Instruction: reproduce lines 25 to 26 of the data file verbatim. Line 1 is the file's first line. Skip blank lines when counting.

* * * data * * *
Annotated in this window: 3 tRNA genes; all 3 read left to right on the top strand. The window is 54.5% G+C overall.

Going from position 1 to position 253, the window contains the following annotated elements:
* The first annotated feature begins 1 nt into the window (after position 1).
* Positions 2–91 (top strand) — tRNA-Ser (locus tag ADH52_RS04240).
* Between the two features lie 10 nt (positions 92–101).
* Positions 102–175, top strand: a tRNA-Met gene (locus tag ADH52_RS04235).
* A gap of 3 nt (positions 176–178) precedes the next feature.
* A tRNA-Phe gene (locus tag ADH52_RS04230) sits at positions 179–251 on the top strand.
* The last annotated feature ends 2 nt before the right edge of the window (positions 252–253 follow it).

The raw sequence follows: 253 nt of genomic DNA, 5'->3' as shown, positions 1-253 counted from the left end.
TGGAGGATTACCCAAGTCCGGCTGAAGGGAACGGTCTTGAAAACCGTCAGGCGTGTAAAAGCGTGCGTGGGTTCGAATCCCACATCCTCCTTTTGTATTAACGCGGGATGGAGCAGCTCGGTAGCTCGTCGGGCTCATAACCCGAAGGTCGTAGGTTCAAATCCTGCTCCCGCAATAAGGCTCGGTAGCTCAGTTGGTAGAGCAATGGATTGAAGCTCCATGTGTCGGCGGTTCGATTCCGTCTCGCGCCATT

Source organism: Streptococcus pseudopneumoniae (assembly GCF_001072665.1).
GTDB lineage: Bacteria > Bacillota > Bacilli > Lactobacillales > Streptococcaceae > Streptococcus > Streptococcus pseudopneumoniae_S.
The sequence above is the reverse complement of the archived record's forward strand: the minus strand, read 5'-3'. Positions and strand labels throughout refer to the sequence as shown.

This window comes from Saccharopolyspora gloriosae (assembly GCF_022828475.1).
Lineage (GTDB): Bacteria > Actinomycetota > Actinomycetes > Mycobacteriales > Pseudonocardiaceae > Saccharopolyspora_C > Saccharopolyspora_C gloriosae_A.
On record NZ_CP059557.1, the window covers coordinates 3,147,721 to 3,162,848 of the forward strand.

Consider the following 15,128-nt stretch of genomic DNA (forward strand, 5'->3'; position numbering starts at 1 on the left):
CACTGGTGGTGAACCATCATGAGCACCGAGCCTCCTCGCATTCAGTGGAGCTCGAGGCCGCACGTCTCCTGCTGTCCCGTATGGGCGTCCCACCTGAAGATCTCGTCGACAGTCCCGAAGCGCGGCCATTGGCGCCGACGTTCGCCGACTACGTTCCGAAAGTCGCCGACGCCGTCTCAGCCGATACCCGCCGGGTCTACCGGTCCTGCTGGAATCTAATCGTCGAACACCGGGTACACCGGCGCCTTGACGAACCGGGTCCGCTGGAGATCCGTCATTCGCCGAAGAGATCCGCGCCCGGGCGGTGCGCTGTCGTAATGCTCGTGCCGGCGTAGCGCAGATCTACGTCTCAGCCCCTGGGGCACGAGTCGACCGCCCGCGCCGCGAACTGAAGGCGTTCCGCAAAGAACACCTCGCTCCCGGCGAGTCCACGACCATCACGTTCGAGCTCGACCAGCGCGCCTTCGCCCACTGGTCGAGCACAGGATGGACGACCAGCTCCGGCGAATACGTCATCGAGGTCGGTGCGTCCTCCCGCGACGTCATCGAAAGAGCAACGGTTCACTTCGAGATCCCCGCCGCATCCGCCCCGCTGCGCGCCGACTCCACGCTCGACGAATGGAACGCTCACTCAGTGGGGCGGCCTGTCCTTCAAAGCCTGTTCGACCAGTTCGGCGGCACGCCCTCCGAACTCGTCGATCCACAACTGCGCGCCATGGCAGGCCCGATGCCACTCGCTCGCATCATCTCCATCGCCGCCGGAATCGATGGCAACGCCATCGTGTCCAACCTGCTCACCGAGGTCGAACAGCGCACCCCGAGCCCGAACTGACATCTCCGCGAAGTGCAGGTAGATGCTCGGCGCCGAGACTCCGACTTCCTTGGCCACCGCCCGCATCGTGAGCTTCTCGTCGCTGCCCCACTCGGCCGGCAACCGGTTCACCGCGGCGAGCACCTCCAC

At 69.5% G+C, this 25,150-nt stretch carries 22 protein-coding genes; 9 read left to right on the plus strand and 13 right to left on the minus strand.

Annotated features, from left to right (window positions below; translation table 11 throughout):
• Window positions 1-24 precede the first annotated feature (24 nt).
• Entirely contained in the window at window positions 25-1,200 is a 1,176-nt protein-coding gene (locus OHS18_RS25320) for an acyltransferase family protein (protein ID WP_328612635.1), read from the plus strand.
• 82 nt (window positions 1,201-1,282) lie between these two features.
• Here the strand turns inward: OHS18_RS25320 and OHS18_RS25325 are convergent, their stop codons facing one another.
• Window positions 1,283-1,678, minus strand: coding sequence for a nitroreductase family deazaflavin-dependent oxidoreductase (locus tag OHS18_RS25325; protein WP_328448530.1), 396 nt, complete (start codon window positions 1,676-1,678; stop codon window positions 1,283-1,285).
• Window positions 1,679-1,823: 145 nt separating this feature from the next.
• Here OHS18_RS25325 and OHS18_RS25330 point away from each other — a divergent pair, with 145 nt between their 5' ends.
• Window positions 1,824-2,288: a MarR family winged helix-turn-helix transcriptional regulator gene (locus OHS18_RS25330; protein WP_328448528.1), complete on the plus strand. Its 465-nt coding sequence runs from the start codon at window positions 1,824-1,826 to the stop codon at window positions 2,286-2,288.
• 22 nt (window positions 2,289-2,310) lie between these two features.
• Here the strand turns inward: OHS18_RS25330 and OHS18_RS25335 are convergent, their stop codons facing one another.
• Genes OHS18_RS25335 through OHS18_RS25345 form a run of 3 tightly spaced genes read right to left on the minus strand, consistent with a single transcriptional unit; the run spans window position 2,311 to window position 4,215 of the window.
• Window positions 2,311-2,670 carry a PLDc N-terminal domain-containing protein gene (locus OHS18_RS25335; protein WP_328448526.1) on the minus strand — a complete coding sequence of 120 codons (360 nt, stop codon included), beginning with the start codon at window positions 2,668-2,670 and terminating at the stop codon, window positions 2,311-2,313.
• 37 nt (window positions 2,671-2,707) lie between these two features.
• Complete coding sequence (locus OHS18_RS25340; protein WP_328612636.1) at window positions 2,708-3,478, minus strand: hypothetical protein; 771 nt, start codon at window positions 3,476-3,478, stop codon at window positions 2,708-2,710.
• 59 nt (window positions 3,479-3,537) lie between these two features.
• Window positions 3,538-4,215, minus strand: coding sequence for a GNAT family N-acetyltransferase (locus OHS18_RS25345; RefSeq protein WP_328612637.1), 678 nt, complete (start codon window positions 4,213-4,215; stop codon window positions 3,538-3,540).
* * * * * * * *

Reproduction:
• Here the strand turns inward: OHS18_RS25320 and OHS18_RS25325 are convergent, their stop codons facing one another.
• Window positions 1,283-1,678, minus strand: coding sequence for a nitroreductase family deazaflavin-dependent oxidoreductase (locus tag OHS18_RS25325; protein WP_328448530.1), 396 nt, complete (start codon window positions 1,676-1,678; stop codon window positions 1,283-1,285).